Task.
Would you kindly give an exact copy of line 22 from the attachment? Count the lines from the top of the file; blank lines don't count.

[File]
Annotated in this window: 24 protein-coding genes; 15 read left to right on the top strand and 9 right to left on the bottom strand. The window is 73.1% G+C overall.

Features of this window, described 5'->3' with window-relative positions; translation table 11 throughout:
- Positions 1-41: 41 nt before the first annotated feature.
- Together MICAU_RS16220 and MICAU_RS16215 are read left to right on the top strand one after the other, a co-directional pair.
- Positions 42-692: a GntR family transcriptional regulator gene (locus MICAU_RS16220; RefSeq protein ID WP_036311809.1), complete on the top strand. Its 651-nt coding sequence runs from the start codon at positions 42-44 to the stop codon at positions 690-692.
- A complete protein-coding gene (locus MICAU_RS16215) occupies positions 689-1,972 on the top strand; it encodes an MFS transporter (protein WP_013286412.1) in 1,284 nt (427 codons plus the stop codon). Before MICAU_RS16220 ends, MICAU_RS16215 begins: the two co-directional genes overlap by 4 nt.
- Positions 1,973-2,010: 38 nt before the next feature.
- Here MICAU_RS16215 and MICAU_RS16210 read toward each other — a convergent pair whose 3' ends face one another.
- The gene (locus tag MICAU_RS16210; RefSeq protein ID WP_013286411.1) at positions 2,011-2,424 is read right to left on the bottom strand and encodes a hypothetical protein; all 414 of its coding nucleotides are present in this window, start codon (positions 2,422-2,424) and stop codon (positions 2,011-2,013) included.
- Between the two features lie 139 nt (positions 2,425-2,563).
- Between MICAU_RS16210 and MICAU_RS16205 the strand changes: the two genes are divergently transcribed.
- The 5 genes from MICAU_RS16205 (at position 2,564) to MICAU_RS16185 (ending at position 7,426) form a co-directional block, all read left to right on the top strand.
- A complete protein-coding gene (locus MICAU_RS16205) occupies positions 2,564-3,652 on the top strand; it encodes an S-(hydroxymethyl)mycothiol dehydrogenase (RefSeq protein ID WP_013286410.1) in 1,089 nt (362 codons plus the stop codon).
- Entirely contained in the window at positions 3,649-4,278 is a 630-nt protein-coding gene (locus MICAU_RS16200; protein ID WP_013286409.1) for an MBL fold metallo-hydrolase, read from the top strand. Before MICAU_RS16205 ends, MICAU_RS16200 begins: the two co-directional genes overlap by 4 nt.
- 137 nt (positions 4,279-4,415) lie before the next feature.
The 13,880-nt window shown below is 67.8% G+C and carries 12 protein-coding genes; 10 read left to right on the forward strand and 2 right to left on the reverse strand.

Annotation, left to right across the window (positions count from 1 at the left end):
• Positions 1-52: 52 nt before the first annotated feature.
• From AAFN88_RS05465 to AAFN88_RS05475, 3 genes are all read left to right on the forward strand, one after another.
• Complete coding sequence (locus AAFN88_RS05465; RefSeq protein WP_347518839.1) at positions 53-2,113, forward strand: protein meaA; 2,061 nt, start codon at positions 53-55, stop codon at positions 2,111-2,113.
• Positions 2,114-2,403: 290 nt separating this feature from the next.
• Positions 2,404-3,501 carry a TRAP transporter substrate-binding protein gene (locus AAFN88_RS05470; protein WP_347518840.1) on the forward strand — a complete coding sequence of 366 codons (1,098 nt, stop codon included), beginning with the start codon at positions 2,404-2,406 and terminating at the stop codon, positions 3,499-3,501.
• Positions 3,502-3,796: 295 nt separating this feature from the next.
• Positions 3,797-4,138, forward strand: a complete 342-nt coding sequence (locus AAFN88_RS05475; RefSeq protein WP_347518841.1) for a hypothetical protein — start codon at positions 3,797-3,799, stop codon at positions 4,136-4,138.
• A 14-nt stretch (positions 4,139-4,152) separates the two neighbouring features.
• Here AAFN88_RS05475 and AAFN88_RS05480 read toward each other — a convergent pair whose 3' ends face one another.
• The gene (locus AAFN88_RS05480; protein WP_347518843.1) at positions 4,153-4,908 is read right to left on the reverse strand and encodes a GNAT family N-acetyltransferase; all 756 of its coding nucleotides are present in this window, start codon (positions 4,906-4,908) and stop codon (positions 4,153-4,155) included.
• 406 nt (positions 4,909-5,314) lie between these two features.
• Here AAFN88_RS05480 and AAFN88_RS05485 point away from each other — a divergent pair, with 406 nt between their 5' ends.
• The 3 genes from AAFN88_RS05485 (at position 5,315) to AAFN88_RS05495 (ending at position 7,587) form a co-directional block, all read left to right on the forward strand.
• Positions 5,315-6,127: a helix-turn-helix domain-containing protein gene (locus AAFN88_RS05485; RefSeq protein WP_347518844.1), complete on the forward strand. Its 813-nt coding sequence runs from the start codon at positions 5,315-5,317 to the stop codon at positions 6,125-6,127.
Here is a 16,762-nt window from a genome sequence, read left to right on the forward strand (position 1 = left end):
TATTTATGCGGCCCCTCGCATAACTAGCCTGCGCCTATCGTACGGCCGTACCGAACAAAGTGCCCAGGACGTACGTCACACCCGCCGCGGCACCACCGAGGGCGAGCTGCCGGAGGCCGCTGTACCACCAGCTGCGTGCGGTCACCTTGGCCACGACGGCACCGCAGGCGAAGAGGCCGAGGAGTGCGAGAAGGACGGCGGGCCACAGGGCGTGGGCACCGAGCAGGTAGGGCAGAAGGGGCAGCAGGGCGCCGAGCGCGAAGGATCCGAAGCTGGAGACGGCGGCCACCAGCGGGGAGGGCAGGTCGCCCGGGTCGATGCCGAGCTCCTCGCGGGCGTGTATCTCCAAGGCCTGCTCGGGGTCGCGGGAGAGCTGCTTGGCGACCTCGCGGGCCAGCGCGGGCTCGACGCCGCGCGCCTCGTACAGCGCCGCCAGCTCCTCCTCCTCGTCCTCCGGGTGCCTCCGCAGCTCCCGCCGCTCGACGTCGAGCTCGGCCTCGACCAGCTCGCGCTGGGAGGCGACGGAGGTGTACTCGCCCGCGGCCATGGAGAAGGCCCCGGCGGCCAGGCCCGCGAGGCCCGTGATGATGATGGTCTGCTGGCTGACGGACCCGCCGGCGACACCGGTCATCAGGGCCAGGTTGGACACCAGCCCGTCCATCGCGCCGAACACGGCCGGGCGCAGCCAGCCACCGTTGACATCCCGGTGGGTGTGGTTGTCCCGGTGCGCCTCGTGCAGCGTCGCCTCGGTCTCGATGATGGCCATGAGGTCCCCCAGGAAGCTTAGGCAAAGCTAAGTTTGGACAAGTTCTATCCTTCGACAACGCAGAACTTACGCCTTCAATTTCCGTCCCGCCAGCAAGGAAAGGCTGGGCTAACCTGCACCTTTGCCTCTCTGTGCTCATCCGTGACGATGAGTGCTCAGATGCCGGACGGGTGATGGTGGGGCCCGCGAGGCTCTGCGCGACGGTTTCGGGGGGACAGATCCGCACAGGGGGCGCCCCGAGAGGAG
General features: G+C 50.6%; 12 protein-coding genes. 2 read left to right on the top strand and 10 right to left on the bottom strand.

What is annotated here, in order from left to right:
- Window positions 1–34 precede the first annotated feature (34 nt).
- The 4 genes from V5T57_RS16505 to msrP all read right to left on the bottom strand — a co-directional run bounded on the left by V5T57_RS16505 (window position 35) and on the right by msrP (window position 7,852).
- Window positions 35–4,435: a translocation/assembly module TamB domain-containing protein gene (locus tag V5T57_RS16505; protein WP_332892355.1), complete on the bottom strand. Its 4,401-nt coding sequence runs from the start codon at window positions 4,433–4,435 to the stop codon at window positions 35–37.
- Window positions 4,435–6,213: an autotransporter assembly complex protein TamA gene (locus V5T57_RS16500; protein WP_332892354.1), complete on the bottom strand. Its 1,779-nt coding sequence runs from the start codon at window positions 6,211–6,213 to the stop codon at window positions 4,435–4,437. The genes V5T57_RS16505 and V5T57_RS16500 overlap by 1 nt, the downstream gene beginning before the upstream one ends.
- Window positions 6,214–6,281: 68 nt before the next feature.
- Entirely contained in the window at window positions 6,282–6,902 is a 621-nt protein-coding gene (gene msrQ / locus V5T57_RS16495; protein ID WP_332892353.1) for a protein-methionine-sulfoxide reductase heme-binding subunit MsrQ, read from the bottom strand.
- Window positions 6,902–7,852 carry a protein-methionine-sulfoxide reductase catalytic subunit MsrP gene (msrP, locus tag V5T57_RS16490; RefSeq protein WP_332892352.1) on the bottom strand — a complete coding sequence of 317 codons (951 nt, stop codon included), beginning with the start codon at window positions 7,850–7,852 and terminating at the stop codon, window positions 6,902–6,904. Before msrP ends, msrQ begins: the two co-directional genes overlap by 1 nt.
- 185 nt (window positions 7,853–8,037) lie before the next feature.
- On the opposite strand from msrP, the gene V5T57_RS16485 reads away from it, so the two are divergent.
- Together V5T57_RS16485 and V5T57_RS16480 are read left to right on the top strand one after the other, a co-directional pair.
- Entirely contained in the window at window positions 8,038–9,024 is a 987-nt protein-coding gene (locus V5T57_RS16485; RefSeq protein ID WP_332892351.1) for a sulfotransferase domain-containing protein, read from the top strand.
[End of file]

• Positions 2,404-3,501 carry a TRAP transporter substrate-binding protein gene (locus AAFN88_RS05470; protein WP_347518840.1) on the forward strand — a complete coding sequence of 366 codons (1,098 nt, stop codon included), beginning with the start codon at positions 2,404-2,406 and terminating at the stop codon, positions 3,499-3,501.